Bein' placed in irons in the brig is so 18th century that it defies all modern logic and reason, when there's other means to protect the prisoner from himself if he is suicidal.

PJ's absolutely correct in his voiced assesment, and whether an official of the State dept has commented on another agency of this government's dysfunctionality in this regard, it speaks volumes about the government as a whole that he resigned over it.

Whether he was asked to tender it or did so voluntarily.

And here I was telling John in Greece the other day;

"The nice thing about living in a democracy is never having to say you're sorry for registering one's disgust in the face of political stupidity."

I guess that doesn't include public servants who are citizens too, at least on the record anyway.

So now that the man is once again a private citizen, I sure hope he'll grace these pages of Dipnote and respond to a few questions and comments I've put to him in print here over his tenure.

Starting with why there is absolutly zero feedback to the citizen's questions regarding policy on this blog?

See, I'm getting the impression that folks would have to resign if they did.

And I don't think that serves America's interests.

Least not the public interest.

This should be the go-to forum as a place where personal opinion is held sancrosant by all who would offer comment here, public servant or no, after all this is the State dept's blog, in celebration of our democracy and an interactive government.

So perhaps you would be kind enough to explain to me what it would take to make it so?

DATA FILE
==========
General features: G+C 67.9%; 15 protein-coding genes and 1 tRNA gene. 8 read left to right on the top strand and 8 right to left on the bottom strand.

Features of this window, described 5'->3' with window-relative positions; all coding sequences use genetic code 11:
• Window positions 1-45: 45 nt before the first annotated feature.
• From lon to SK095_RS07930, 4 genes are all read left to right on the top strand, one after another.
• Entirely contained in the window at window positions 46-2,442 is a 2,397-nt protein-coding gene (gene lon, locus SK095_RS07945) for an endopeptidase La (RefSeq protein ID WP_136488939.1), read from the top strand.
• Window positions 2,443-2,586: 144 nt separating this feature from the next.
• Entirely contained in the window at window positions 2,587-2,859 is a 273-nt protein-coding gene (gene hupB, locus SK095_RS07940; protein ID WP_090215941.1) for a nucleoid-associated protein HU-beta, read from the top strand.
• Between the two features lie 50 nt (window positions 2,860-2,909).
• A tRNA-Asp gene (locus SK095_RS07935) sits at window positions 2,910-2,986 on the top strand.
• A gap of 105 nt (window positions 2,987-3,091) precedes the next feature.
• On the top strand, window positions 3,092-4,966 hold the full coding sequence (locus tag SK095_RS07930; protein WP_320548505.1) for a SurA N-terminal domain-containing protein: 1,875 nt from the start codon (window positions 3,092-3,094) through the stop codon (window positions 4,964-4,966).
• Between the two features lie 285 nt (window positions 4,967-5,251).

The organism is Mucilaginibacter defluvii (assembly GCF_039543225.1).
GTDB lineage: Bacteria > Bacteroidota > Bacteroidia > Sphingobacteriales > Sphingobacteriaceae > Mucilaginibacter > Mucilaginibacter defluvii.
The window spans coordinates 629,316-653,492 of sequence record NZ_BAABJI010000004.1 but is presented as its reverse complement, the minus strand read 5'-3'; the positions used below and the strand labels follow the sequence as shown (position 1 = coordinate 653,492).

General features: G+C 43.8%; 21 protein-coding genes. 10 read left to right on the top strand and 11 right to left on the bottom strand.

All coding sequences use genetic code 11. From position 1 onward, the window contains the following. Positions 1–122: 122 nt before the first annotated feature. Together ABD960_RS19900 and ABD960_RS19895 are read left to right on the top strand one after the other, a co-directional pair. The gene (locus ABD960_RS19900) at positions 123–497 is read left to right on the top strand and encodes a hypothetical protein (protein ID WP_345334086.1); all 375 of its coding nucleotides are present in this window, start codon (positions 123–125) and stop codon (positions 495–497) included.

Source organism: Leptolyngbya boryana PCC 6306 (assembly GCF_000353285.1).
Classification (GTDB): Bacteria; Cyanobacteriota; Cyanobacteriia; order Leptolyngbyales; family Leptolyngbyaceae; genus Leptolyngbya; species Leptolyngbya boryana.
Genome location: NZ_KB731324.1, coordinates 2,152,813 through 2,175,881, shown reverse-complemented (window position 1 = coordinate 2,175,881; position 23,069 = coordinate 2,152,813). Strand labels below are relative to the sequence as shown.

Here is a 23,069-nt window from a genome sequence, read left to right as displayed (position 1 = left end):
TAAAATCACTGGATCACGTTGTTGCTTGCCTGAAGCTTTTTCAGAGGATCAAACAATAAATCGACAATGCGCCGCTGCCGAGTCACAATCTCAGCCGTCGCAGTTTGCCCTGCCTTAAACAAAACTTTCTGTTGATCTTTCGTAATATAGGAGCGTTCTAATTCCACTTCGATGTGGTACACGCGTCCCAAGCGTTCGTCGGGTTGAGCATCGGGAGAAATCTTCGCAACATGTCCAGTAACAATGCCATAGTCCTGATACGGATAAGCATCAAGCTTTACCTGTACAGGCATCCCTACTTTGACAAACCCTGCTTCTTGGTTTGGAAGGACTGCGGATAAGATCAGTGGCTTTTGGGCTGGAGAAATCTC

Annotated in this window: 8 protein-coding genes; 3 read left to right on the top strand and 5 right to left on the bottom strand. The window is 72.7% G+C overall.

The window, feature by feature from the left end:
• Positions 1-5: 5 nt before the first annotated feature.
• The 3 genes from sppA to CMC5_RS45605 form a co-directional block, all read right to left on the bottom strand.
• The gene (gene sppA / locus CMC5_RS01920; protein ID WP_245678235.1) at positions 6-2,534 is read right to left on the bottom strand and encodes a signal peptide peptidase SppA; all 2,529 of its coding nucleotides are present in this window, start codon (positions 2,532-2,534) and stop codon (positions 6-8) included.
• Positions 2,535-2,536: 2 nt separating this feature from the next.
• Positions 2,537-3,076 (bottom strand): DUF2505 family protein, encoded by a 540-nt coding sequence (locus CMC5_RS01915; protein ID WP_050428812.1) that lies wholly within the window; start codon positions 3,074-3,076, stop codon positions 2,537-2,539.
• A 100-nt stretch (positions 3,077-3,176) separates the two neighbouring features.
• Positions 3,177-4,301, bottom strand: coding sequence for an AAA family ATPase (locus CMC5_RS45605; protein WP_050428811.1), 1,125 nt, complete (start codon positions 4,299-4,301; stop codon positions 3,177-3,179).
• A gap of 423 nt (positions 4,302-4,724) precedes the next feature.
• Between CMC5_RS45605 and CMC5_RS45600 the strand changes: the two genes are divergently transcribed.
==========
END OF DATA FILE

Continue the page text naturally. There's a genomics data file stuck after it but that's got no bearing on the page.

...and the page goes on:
Best regards,

EJ

P.S.

@ PJ, if you're reading this...this year is the year for you to toss out that first pitch.

Good luck and much success in future endeavors.

DrG
|
West Virginia, USA
March 14, 2011

Dr. G. in West Virginia writes:

I want to sound a chorus with Jen from Va for our quick support for Japan

bobby h.
|
Georgia
March 16, 2011

Bobby H. in Georgia (U.S.A.) writes:

IT NEVER CEASES TO AMAZE ME HOW THIS COUNTRY CAN ALWAYS COME UP WITH MILLIONS OF DOLLARS TO SEND TO OTHER COUNTRIES IN TIMES OF DISASTERS, BUT WHEN PEOPLE IN THIS COUNTRY (TAX PAYERS) NEED ASSISTANCES IT'S A WHOLE DIFFERENT BALL GAME. FOR INSTANCE; SOCIAL SECURITY RECIPIANTS CAN'T RECEIVE COST OF LIVING INCREASES BUT ALL THESE MILLIONS OF DOLLARS ARE READILY AVAILABLE TO SEND OUT OF THE COUNTRY. THERE'S SOMETHING WRONG WITH THAT PICTURE....FUELS PRICES ARE EXTREMELY HIGH WITH NO REASONABLE EXPLANATION..YOU PAY TAXES ALL YOUR LIFE BUT AT THE END, YOU WONDER FOR WHAT!!!!!!!!!!

Eric
|
New Mexico, USA
March 16, 2011

Eric in New Mexico writes:

@ Bobby H. in Georgia,

What comes around goes around, and because we the taxpayer have helped so many around the world (50 years of peace corps being celebrated in all this), when we Katrina'd, when we were 9/11'ed, folks return the favor bro...and offer their help to us.

It's a macro scale neighbor helping neighbor kind of thing.

That's less than 1% of this government's total budget supplied by you and me and the rest of America who pays taxes.

And by the way my 80 year old mom who's on social security isn't complaining about that measly 1%.

It's how this government is spending the other 99% she's got a problem with....(chuckle).

Maybe when the DoD has to hold a bake-sale to build an A-bomb, we might be able to pay for educating our kids properly.

But my government thinks spending 10 billion on a new Metalurgical lab at Los Alamos in my state is a higher priority.

You know what Bobby? Forest Gump was right.

Take care,

EJ